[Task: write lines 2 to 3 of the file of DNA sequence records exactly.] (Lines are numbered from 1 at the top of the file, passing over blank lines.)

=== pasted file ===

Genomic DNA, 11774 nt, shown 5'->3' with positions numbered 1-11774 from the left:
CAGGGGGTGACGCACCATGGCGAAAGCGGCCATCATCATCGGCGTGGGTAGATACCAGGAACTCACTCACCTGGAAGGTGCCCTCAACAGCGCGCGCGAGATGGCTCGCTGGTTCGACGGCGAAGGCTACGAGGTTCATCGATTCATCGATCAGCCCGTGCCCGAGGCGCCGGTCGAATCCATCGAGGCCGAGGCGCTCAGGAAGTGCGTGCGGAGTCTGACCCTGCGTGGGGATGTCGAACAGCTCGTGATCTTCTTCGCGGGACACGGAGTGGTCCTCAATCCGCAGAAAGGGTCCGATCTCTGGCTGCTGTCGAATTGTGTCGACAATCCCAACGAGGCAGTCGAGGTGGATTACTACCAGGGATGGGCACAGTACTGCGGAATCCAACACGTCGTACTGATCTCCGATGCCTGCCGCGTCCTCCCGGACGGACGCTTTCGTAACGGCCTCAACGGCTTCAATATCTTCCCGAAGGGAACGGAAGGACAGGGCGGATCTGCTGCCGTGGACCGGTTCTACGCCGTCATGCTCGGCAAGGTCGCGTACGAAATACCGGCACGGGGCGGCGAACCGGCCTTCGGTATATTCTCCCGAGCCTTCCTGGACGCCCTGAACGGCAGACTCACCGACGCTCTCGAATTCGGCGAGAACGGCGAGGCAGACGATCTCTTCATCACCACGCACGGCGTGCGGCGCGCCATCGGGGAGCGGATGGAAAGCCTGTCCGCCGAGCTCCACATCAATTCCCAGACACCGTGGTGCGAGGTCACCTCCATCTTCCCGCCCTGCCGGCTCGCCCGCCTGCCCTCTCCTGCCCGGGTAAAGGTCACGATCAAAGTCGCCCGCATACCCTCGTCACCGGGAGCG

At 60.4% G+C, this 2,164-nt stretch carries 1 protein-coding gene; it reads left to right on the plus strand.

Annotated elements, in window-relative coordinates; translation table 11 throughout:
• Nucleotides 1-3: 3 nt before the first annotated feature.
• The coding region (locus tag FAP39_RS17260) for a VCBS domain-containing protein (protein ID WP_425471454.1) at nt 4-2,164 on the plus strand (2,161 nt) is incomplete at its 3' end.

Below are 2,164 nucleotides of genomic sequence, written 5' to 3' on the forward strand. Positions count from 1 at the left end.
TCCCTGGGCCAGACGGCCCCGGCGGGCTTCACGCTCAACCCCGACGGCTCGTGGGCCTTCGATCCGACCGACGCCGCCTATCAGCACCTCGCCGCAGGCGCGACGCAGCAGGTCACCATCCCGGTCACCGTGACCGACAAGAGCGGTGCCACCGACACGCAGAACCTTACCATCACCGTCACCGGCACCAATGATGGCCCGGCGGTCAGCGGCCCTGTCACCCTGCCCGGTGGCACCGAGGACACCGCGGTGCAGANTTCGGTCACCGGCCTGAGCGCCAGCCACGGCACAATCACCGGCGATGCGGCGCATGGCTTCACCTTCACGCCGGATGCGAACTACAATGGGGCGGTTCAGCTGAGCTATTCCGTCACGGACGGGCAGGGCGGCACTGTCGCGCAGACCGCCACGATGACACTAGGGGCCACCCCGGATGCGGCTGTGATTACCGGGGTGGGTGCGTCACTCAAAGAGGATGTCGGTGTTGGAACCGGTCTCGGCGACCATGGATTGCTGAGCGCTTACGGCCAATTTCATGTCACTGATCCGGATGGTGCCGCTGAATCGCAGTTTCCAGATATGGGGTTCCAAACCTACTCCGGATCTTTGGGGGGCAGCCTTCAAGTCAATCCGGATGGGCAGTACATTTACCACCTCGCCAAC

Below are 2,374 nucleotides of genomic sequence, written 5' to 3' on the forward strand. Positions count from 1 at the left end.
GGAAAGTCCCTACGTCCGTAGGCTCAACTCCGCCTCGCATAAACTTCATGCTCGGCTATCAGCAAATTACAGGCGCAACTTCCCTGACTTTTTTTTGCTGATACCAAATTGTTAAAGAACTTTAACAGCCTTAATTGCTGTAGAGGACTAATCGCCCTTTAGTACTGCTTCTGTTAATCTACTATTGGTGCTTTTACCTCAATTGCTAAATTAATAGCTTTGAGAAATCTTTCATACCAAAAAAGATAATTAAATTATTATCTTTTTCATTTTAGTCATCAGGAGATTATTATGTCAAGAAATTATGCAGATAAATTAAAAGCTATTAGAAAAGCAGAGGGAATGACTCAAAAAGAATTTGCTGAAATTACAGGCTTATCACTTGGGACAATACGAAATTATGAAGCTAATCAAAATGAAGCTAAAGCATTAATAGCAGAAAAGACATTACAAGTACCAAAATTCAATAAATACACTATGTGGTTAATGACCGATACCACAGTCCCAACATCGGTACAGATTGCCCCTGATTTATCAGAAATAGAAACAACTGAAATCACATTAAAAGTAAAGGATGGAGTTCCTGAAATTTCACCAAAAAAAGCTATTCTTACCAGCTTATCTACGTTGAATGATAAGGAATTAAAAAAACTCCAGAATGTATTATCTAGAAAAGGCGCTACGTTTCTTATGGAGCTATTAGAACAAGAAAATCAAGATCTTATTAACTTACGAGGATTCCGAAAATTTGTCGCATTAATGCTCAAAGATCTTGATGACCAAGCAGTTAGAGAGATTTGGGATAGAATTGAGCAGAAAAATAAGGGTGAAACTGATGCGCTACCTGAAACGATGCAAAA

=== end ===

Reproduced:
CAGGGGGTGACGCACCATGGCGAAAGCGGCCATCATCATCGGCGTGGGTAGATACCAGGAACTCACTCACCTGGAAGGTGCCCTCAACAGCGCGCGCGAGATGGCTCGCTGGTTCGACGGCGAAGGCTACGAGGTTCATCGATTCATCGATCAGCCCGTGCCCGAGGCGCCGGTCGAATCCATCGAGGCCGAGGCGCTCAGGAAGTGCGTGCGGAGTCTGACCCTGCGTGGGGATGTCGAACAGCTCGTGATCTTCTTCGCGGGACACGGAGTGGTCCTCAATCCGCAGAAAGGGTCCGATCTCTGGCTGCTGTCGAATTGTGTCGACAATCCCAACGAGGCAGTCGAGGTGGATTACTACCAGGGATGGGCACAGTACTGCGGAATCCAACACGTCGTACTGATCTCCGATGCCTGCCGCGTCCTCCCGGACGGACGCTTTCGTAACGGCCTCAACGGCTTCAATATCTTCCCGAAGGGAACGGAAGGACAGGGCGGATCTGCTGCCGTGGACCGGTTCTACGCCGTCATGCTCGGCAAGGTCGCGTACGAAATACCGGCACGGGGCGGCGAACCGGCCTTCGGTATATTCTCCCGAGCCTTCCTGGACGCCCTGAACGGCAGACTCACCGACGCTCTCGAATTCGGCGAGAACGGCGAGGCAGACGATCTCTTCATCACCACGCACGGCGTGCGGCGCGCCATCGGGGAGCGGATGGAAAGCCTGTCCGCCGAGCTCCACATCAATTCCCAGACACCGTGGTGCGAGGTCACCTCCATCTTCCCGCCCTGCCGGCTCGCCCGCCTGCCCTCTCCTGCCCGGGTAAAGGTCACGATCAAAGTCGCCCGCATACCCTCGTCACCGGGAGCG

At 60.4% G+C, this 2,164-nt stretch carries 1 protein-coding gene; it reads left to right on the plus strand.